So, in fact, it’s quite compelling that Tjinder Singh, whose band name was a play on the stereotypical vision of Indian immigrants in England, would choose to cover this particular track. Reportedly approved by both Paul McCartney and Yoko Ono, his cover translated the words to Punjabi, upped the sitar focus, and in a sense, whether intended or not, reclaimed the use of the instrument and shone a spotlight on his heritage.

It’s never a fair game to try to rank a cover against a Beatles original but I definitely think Cornershop’s version of this track is worth your time. What are your thoughts?

Cover:

The original:

*”When I was born for the 7th time” eventually wormed its way deeply amongst my favourites of 1997, one of the greatest years for music (in my opinion), and landed on my top ten when I counted them down a couple of years ago.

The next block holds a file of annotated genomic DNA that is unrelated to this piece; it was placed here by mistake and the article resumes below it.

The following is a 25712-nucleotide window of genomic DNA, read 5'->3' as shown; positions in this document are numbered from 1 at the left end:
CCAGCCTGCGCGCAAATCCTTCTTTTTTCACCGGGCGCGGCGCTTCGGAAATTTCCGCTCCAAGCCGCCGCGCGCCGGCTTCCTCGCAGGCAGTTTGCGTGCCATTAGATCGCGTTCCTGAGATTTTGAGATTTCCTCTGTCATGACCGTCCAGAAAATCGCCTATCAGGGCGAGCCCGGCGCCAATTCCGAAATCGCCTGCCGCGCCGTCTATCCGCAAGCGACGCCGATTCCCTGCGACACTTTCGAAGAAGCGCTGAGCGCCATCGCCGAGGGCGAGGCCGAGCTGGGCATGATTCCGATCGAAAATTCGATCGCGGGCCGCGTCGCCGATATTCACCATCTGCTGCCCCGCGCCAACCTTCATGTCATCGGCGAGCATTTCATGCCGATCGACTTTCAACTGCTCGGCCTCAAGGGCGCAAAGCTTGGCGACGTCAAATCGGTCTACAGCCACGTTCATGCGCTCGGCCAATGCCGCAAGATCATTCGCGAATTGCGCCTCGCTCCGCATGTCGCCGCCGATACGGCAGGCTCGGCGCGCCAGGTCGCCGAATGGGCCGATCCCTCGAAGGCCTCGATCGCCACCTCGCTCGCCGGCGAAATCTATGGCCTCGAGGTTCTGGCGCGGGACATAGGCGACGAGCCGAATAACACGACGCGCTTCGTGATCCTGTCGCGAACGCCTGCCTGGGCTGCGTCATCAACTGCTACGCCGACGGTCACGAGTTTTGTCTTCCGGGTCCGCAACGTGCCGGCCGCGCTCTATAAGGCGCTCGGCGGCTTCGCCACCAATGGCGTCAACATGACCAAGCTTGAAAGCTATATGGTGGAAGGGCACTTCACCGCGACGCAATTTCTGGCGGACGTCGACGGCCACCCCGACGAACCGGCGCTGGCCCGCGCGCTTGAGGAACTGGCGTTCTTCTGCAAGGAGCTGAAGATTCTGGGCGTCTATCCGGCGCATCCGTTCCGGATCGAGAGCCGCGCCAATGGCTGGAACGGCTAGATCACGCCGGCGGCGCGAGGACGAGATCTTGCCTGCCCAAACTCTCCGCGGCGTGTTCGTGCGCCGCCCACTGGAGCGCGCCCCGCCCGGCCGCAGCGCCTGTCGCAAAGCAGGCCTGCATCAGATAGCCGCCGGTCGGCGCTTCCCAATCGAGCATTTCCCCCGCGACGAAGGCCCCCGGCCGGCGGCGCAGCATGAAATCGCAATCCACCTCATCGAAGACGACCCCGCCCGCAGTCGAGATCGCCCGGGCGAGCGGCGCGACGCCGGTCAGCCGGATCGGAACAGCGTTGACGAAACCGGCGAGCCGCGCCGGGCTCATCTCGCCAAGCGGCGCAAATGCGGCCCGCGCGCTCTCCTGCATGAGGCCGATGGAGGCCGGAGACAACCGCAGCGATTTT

For the rest of the 100 best covers list, click here.

100 best covers: #70 Great Lake Swimmers “What was going through my head”

<< #71    |    #69 >>

Five years ago, Nettwork Records celebrated their 30th anniversary as a going concern. As a part of the festivities, they released a compilation album called “Cover to cover”, which featured current label artists covering songs from its storied past. If you look at the list of songs by artists as varied as Skinny Puppy, Coldplay, Passenger, and Sarah McLachlan, you can almost trace the label’s history from indie upstart on the west coast of Canada to apparent music savants picking up on the early days of the Canadian alternative rock scene, striking gold there, and then finding itself as an international mover and shaker. And looking at the list of the artists covering these tracks, you can see the label looking back towards those early roots and mining the best of current new Canadian indie.